Active strategy of coping (Cognitive decision-making, Direct problem-solving, Searching for understanding, Positive reevaluation),
Strategy of searching for support (Problem-focused support , Emotion-oriented support),
Diversion strategy (Diverting activities, Physical release of emotions), and
Strategy of avoiding (Cognitive avoiding, Escapist activities).
There are many factors playing a role in adolescent athletes´ preferences for coping strategies, which are in the end mutually influential (Factors influencing reactions to stress can be divided into inner and outer factors (Klose & Kebza, 2009). Some of the inner factors are many psychological phenomena, like personality traits, locus of control, resilience, sense of coherence, hardiness, dispositional optimism, etc. Some of the outer factors, apart from broader socio-cultural influences, are mainly social support provided by people in one´s surroundings (family, friends, specialists, etc.)) .
Coping strategies in adolescence
The development of coping strategies changes during ontogeny and is influenced by biological as well as psychosocial maturation of an individual and his or her present experience with coping with stressful situations. The results of current research studies bring interesting conclusions about coping strategies, stating that in adolescence, the number of adaptive and maladaptive coping strategies grows with age, and that maladaptive strategies (self-blame, escapism etc.) are used by women rather than men (Al-Bahrani, Aldhafri, Alkharusi, Kazem, & Alzubiadi, 2013). Also Wingo, Baldessarini, & Windle (2015) describe gender differences in preferences for coping strategies and highlight that especially in the period of later adolescence women rather than men use emotion-oriented strategies. They further reflect the growth of preference and use of task-oriented strategies in the conclusions of their research study focused on the development of coping strategies in stressful situations in the period of 17-33 years. These strategies, also referred to as problem-focused, and considered adaptive, mainly include active solutions of the problematic situation. The study has also demonstrated that in this stage of development the number of maladaptive emotion-oriented strategies decreases. Adolescents who use more than one coping strategy state fewer perceived problems (school-related, personal, emotional, family and health-related), which shows that the use of a broad scale of coping strategies has a protective role.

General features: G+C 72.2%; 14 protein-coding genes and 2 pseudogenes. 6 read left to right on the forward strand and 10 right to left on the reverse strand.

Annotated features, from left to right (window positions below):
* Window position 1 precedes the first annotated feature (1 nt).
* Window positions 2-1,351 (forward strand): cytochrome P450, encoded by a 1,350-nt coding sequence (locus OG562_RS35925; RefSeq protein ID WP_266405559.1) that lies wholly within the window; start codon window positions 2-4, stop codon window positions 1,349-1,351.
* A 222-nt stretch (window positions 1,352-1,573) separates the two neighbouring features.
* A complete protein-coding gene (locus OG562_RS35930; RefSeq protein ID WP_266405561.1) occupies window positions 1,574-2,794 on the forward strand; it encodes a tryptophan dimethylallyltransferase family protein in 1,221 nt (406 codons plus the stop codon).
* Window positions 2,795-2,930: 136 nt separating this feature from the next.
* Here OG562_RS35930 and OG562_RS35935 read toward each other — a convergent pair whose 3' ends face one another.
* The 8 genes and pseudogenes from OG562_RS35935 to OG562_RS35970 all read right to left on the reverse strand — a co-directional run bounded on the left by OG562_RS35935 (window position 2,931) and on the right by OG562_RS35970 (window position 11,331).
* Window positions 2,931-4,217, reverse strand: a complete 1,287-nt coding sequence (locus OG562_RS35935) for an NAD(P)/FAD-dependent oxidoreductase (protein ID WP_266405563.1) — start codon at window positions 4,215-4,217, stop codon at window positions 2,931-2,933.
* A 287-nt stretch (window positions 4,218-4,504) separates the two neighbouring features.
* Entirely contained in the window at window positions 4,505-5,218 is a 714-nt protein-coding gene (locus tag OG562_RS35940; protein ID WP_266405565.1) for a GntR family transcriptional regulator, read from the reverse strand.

Coping strategies in the context of managing stress in sports
Coping is an integral part of psychological preparation for training and sporting activity itself (competition, race, etc.), and at the same time, it is an integrated part of coping with possible successes and failures in sport and all the obstacles in the context of a sporting career of each individual, e.g. also possible rehabilitation after an injury. The optimal use of appropriate coping strategies has a positive effect on the development and support of adolescent athletes´ self-confidence, and, ideally, also on the growth of his or her performance through adopting new behavioral patterns in the context of coping with all range of stressful situations connected with a sporting performance (Nicolas, Gaudreau, & Franche, 2011). Research studies have demonstrated that athletes use various coping strategies to manage stress connected with sporting preparation and competitions/matches (Gaudreau, Nichols, & Levy, 2010). Sporting performance of each adolescent individual and especially his or her stability, or, ideally, incessant gradual performance progress is influenced by a number of factors in the context of coping. First and foremost, they are the characteristics of the stress perceived by an athlete, when a manageable stressor can have a stimulating effect on the final sporting performance, but too much of it can influence the performance in a negative way, which could be reflected also in the coping strategies subsequently adapted and preferred by an adolescent individual − these can change depending on the pressure/seriousness of the situation (Kowalski, Crocker, Hoar, & Niefer, 2005). Many authors describe the key stressogenic situations in athletes´everyday preparation as, for example, permanently disrupted daily routines, higher responsibility without the possibility of decompensation, permanent correction of emotions, etc., which, to a certain extent, differ in individual and team sports (Stackeová, 2012) as well as during sporting preparation, or season (Tamminen & Holt, 2010).
Stress in sport